Review: Fairmont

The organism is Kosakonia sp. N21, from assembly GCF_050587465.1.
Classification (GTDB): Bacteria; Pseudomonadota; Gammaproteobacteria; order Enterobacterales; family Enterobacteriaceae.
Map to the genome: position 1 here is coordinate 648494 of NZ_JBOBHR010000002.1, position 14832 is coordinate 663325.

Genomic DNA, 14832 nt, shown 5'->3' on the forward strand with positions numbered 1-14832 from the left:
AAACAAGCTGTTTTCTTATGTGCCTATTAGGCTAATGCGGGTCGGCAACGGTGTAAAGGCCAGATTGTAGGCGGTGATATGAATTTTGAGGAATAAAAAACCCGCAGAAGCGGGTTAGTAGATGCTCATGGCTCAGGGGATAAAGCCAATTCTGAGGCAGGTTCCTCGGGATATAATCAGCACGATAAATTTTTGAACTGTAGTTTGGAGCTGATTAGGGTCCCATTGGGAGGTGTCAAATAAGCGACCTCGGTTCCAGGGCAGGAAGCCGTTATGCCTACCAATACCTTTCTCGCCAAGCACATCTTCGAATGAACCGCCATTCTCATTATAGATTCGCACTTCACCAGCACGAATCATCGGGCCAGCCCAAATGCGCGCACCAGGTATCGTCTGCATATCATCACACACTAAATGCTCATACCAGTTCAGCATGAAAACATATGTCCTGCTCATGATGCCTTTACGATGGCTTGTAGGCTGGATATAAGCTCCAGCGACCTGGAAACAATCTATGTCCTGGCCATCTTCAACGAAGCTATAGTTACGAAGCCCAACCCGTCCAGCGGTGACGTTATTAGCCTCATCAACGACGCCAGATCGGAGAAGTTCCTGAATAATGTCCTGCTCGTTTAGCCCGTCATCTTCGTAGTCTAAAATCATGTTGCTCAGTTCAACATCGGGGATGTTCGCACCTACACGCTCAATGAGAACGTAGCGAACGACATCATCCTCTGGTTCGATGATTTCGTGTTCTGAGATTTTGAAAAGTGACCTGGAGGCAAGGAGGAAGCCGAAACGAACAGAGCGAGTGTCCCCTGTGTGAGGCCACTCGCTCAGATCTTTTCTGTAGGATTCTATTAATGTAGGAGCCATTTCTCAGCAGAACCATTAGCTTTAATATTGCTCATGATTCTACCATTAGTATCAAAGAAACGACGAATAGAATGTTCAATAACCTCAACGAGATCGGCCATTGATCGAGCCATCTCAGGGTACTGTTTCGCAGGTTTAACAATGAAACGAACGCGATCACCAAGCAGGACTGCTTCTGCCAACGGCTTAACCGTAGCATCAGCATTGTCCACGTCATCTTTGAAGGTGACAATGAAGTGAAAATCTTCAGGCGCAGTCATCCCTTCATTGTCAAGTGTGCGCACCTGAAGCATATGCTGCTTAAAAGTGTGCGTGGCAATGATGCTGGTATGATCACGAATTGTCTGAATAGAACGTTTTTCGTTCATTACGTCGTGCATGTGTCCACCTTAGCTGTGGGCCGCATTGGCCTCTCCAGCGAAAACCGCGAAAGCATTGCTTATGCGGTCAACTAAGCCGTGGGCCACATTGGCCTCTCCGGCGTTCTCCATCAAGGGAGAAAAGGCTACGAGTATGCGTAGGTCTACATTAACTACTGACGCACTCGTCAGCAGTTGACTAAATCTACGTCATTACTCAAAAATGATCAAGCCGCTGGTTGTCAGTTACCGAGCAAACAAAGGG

Think of Fairmont as a less ambitious Weakerthans.  The vocals are thin and reedy, barely sounding mixed, all on top of a mess of electric and acoustic guitars that somehow all manage to come together in a wallowing stew of harmony and down-tempo strumming.  Make sense?  Sure it does.  While the Weakerthans push the envelope with their sparingly simple sound, Fairmont remains content to go on playing their chords and singing about good love gone bad.  “Anomie” is roughly split into two distinct halves, the first being a slow, meandering “hurts so good” indie-emo bit, the second being a more involved, string-driven set of songs.  And yes, “string-driven set of songs” is another way to say indie-emo, but for some reason the last half of the album just seems a little more thought out.  You may not find any brilliant, introspective gems on “Anomie” like you might stumble across on “Reconstruction Site”, but there’s enough here to hold your interest.  Unlike this review.